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Hoffmann, R. A wiki for the life sciences where authorship matters. Nature Genetics (2008)

Reduction of dehydroascorbate to ascorbate by the selenoenzyme thioredoxin reductase.

Recycling of ascorbate from its oxidized forms is essential to maintain stores of the vitamin in human cells. Whereas reduction of dehydroascorbate to ascorbate is thought to be largely GSH-dependent, we reconsidered the possibility that the selenium-dependent thioredoxin system might contribute to ascorbate regeneration. We found that purified rat liver thioredoxin reductase functions as an NADPH-dependent dehydroascorbate reductase, with an apparent Km of 2. 5 mM for dehydroascorbate, and a kcat of 90 min-1. Addition of 2.8 microM purified rat liver thioredoxin lowered the apparent Km to 0.7 mM, without affecting the turnover (kcat of 71 min-1). Since thioredoxin reductase requires selenium, we tested the physiologic importance of this enzyme for dehydroascorbate reduction in livers from control and selenium-deficient rats. Selenium deficiency lowered liver thioredoxin reductase activity by 88%, glutathione peroxidase activity by 99%, and ascorbate content by 33%, but did not affect GSH content. NADPH-dependent dehydroascorbate reductase activity due to thioredoxin reductase, on the basis of inhibition by aurothioglucose, was decreased 88% in dialyzed liver cytosolic fractions from selenium-deficient rats. GSH-dependent dehydroascorbate reductase activity in liver cytosol was variable, but typically 2-3-fold that of NADPH-dependent activity. These results show that the thioredoxin system can reduce dehydroascorbate, and that this function is required for maintenance of liver ascorbate content.[1]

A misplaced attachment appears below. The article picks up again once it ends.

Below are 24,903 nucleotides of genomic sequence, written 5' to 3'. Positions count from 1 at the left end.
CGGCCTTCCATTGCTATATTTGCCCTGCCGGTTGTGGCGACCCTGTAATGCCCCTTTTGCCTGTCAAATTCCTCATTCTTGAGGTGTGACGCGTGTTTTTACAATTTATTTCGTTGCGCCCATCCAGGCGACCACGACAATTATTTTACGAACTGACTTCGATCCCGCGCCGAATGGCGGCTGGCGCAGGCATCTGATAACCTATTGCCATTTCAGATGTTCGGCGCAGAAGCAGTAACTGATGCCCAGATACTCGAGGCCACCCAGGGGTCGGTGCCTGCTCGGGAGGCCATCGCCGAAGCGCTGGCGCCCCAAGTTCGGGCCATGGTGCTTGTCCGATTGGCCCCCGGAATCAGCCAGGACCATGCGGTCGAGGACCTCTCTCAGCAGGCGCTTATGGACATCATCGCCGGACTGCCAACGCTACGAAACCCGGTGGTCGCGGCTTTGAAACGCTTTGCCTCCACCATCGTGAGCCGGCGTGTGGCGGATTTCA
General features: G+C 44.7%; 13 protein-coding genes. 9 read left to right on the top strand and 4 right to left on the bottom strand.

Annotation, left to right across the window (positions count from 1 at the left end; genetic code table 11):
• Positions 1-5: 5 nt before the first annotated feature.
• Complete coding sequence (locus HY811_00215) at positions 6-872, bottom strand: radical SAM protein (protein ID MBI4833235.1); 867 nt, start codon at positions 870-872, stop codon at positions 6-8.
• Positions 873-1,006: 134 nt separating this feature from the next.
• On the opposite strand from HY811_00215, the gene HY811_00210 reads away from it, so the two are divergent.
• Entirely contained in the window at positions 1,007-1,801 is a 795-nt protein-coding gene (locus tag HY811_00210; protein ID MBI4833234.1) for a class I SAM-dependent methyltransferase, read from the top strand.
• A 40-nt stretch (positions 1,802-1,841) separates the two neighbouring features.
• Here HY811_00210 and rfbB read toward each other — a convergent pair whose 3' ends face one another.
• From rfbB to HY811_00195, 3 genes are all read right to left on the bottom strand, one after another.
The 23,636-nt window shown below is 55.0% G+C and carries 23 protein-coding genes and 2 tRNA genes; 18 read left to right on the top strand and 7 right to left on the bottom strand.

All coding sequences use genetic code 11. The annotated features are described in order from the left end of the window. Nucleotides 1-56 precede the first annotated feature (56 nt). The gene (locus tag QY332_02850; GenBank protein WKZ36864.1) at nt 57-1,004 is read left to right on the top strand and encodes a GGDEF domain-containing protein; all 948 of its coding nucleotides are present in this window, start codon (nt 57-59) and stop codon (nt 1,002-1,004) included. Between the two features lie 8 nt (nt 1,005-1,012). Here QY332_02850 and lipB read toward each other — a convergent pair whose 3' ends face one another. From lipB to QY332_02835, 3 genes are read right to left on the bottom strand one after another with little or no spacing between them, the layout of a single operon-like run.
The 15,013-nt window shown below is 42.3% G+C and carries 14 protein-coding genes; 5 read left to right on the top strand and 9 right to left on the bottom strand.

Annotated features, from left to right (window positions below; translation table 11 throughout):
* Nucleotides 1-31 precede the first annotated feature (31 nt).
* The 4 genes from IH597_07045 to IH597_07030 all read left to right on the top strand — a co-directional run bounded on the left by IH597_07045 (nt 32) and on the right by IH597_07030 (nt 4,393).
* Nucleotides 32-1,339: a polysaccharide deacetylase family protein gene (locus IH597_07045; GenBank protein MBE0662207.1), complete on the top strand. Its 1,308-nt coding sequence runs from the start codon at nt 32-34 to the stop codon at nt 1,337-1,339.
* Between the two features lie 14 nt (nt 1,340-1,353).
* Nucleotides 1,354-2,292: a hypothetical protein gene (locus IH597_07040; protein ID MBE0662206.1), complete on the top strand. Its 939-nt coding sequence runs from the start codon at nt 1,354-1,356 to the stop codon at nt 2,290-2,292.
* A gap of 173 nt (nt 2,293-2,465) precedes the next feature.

1. Reduction of dehydroascorbate to ascorbate by the selenoenzyme thioredoxin reductase. May, J.M., Mendiratta, S., Hill, K.E., Burk, R.F. J. Biol. Chem. (1997) [Pubmed]
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